- Transparency: This is evaluated based on the cruise line’s response to FoE’s requests for information about their environmental practices. Those who provide specific responses receive positive marks, while a lack of response leads to failing grades.
This report is essential for consumers who want to find sustainable cruises and want to reduce their environmental impact.
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The Worst Offenders
As customers seek to make informed decisions, it is crucial that we spotlight the companies having the worst impact on our oceans.
Carnival Corporation (Princess Cruises)
Princess Cruises, a subsidiary of Carnival Corporation, is a popular cruise line that offers luxurious vacations on its ships. While it provides enjoyable travel experiences, it has faced environmental violations and fines in recent years.
In 2021, Princess Cruises pleaded guilty to a second probation violation, indicating serious issues within its internal investigative offices. This breach showed that the company failed to follow the probation terms set after a previous $40 million fine and criminal conviction for environmental crimes and record falsification in 2017. Authorities imposed the 2017 fine because the cruise liner illegally dumped oil waste into the Atlantic Ocean and the Gulf of Mexico.
“The sentence in this case should ensure that these crimes do not take place in the future and should also send a strong message to others that illegally polluting U.S. waters will not be tolerated.”, said Acting Assistant Attorney General Wood.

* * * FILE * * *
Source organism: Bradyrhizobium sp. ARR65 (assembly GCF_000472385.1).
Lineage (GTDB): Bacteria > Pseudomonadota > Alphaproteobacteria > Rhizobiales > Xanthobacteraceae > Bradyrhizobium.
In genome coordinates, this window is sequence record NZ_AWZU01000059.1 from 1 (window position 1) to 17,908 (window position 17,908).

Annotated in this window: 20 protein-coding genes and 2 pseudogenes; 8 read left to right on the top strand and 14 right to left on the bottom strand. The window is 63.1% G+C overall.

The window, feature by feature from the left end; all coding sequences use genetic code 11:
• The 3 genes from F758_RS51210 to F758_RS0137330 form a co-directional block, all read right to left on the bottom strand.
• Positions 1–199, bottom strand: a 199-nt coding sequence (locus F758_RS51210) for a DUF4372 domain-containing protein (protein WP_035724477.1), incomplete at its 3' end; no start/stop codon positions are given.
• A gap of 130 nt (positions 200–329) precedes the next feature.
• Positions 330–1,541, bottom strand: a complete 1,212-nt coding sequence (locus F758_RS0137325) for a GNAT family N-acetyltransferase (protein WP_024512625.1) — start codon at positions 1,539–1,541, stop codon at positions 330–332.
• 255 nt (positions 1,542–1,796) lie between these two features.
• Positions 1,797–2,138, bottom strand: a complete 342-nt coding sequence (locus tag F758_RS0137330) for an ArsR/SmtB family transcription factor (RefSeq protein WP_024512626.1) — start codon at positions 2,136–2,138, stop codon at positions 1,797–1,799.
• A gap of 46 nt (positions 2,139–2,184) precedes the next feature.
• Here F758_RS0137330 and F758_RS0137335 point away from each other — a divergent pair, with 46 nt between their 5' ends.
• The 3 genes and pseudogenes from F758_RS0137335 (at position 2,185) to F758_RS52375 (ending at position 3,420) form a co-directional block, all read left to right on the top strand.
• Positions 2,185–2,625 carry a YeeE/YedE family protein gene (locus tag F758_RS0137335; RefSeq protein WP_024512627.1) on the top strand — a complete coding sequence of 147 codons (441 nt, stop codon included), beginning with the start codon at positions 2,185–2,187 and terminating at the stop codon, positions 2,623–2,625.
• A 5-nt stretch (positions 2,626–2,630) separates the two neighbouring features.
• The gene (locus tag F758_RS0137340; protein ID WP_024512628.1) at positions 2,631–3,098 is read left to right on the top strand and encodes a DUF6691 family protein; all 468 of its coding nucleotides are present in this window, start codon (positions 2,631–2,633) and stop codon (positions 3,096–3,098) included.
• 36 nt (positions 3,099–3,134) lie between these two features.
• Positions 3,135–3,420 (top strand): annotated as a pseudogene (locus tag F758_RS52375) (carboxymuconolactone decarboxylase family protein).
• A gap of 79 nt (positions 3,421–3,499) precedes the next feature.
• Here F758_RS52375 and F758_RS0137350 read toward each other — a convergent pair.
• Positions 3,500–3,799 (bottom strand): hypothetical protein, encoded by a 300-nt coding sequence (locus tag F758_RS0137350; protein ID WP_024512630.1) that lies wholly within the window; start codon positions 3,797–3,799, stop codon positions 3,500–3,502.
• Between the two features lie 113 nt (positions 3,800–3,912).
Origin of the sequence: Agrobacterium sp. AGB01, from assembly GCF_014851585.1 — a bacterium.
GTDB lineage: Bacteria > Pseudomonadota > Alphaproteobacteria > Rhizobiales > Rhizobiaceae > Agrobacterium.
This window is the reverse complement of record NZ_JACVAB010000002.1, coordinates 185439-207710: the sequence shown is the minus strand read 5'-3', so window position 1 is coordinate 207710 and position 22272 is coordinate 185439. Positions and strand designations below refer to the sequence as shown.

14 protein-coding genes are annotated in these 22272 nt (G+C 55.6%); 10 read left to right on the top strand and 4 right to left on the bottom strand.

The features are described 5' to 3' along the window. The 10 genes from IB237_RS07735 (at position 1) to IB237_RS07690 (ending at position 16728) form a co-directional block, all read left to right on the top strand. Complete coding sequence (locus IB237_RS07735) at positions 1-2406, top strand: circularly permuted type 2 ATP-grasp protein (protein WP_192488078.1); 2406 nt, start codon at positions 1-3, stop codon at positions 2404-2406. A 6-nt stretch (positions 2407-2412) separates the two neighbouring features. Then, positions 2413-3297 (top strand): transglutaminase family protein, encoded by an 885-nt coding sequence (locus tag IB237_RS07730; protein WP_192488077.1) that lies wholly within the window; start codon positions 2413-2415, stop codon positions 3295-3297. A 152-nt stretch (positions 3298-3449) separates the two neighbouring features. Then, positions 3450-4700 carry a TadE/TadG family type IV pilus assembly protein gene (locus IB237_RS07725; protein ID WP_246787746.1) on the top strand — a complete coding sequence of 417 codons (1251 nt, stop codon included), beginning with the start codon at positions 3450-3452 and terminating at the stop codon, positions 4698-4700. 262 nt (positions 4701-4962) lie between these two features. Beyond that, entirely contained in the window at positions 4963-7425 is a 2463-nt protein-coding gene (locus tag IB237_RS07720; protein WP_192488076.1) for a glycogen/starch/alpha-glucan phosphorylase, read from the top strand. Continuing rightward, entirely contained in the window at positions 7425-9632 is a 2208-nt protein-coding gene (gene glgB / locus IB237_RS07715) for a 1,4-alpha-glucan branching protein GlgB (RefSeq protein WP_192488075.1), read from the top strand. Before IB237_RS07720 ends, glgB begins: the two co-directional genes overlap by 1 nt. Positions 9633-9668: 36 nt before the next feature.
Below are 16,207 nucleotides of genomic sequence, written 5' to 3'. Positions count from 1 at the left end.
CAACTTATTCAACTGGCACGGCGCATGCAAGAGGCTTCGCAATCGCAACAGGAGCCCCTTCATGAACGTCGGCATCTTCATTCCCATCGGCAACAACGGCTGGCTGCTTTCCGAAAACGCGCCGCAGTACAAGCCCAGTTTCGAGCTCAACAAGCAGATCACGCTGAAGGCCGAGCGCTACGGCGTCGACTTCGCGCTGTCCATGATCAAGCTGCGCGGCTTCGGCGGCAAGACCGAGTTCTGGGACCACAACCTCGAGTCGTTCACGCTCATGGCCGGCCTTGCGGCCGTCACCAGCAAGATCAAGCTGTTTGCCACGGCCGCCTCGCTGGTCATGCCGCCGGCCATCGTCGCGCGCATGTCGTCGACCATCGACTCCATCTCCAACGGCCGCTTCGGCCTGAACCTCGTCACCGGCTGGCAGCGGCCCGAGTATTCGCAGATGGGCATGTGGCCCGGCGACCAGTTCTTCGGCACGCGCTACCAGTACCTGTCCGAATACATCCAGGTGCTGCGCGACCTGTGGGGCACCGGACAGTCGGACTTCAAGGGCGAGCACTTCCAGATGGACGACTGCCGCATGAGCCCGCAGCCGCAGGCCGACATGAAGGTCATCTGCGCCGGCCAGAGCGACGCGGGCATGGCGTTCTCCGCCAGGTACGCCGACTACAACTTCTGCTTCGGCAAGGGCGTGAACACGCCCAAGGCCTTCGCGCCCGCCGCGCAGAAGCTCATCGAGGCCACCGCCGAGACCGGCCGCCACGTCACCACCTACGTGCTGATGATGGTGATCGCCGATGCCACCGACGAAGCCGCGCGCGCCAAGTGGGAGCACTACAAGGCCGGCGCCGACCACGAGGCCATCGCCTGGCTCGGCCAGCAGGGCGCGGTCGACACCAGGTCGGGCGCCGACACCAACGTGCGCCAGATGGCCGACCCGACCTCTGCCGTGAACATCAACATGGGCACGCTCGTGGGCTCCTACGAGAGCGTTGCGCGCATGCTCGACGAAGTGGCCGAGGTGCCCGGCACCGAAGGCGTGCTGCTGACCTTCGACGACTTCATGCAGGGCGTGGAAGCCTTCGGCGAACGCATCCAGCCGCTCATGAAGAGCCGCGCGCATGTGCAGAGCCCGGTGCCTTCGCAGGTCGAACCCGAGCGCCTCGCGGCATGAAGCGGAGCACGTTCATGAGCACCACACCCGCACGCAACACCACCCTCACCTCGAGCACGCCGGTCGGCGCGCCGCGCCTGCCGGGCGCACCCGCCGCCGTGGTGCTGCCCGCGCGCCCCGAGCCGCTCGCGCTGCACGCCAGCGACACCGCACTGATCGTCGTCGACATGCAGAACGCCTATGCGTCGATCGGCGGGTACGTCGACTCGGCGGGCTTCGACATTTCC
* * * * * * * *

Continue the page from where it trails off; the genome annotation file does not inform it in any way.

Although the company issued a statement in response to the violations, the repeated offenses suggest a lack of commitment to environmental responsibility.
MSC Cruises, another major cruise liner, has also come under scrutiny. Despite its reputation for luxurious interiors, the company has encountered similar obstacles as Princess Cruises.
In 2015, MSC Cruises encountered a notable incident when their cruise ship “Magnifica” was caught dumping garbage bags overboard during a trip. This resulted in a $2.5 million fine. While the company has since made efforts to promote sustainable practices, its cruise ship recently failed CDC inspections with a score of only 67, which is remarkably low.
“MSC Cruises rigorously adheres to health protocols, and the results of this inspection do not reflect the brand’s high standards,” a spokesperson for the MSC in an email to the CDC
According to CDC records, only three other cruise ships have scored below 85 since 2017, and none were lower than 77. While these fines might appear steep, they often barely scratch the surface of cruise liners’ yearly profits.
Making Green Choices and Safeguarding Our Oceans
While we all share the desire to embrace the beauty of the oceans, the reality is that the cruise industry’s impact calls for our attention.
During the pandemic, a rare opportunity emerged. As we sheltered indoors, ports and oceans enjoyed a year without cruise ships contributing to sewage pollution. This revealed a simple truth: our oceans and marine ecosystems flourish when we slow down.
Last year, the Cruise Lines International Association (CLIA) committed to a greener future, aiming for net-zero carbon cruising by 2050. However, with a projected 106,000 people traveling to Antarctica this summer, a question arises: how far are companies willing to walk the sustainability path amidst travellers’ post-pandemic itch?
As consumers, we are not accountable for businesses’ actions and choices. Nonetheless, we should do our best to invest in sustainable travel choices. While numerous unsustainable travel options might overwhelm us, there are eco-friendly alternatives available.
Cruise companies, too, must take on their share of responsibility by placing sustainable efforts above mere profits.
After all, our oceans deserve nothing less.
Editor’s Note: The opinions expressed here by the authors are their own, not those of Impakter.com — In the Featured Photo: White cruise ship on sea during daytime. Featured Photo Credit: Unsplash